Originally released May 13, 1996
Reissued September 16, 2022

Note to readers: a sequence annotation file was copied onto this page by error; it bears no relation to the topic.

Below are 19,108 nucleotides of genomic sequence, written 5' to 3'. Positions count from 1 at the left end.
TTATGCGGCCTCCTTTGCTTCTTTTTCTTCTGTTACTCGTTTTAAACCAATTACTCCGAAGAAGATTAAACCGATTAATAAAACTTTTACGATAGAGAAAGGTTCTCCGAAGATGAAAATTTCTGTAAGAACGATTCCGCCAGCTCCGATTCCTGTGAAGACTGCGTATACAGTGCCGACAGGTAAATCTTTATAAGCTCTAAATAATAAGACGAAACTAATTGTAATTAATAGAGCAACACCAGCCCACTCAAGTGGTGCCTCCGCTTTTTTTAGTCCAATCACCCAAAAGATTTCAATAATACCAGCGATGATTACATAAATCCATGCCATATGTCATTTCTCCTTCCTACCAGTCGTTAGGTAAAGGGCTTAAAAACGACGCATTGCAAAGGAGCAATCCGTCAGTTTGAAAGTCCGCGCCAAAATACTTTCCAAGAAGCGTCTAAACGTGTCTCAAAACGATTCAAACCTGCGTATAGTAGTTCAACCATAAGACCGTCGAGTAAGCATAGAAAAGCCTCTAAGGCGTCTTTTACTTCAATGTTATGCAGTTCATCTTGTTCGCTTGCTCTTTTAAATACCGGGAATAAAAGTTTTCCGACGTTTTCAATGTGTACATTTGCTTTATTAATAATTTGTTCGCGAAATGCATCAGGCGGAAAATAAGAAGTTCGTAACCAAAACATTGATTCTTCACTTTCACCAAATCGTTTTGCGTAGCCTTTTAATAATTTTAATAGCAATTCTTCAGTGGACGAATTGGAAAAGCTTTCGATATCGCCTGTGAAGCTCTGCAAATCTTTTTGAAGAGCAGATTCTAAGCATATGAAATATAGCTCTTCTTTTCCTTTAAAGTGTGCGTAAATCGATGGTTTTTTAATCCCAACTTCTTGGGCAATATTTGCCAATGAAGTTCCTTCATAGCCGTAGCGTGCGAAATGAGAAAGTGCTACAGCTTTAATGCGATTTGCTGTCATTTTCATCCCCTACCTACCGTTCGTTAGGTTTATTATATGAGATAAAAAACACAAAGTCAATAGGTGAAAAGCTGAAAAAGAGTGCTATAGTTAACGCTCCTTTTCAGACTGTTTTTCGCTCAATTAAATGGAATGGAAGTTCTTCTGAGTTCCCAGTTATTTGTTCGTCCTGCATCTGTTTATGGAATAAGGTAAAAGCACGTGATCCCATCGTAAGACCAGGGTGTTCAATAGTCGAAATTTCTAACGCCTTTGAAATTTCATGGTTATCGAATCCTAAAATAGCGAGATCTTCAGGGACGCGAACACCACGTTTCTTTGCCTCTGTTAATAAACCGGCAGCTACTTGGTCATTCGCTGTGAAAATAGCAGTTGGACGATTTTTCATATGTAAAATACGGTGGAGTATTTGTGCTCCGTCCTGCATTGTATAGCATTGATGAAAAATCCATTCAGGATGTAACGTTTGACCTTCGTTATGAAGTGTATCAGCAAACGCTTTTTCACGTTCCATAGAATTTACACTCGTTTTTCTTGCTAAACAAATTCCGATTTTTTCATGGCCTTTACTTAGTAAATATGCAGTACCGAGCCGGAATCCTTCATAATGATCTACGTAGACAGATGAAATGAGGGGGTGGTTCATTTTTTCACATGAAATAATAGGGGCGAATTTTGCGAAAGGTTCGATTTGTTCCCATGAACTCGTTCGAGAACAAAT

The context behind George Michael's third solo album is crucial to fully appreciating all it has to offer. In the lead-up to its release in '96, Michael had been outspoken about his displeasure with Epic Records, who had released his previous (and hugely successful) two albums. This unhappiness stemmed particularly from the label's inadequate support of Michael's charitable work in the midst of the AIDS/HIV epidemic, which had a profound effect on Michael — at the time of recording, Michael was grieving the loss of his partner, Brazilian designer Anselmo Feleppa, who had passed away from AIDS related brain-disease. Around this time, Michael also grappled with his sexuality, and, as one of the defining icons of 90's popular culture, was forced to do so in the spotlight. He shaved his iconic blonde hair, started wearing more black. He listened to more jazz and Jobim. His lyrics grew nuanced in areas such as loss, grief, love. Instrumentation grew somber and melancholy, eschewing dance floor jive for solemn introspection. It was a very public catalogue of his forced maturation, while privately he developed a legacy as one of Britain's great philanthropists. He grew older out of necessity. He referred to it as his greatest moment, because it was.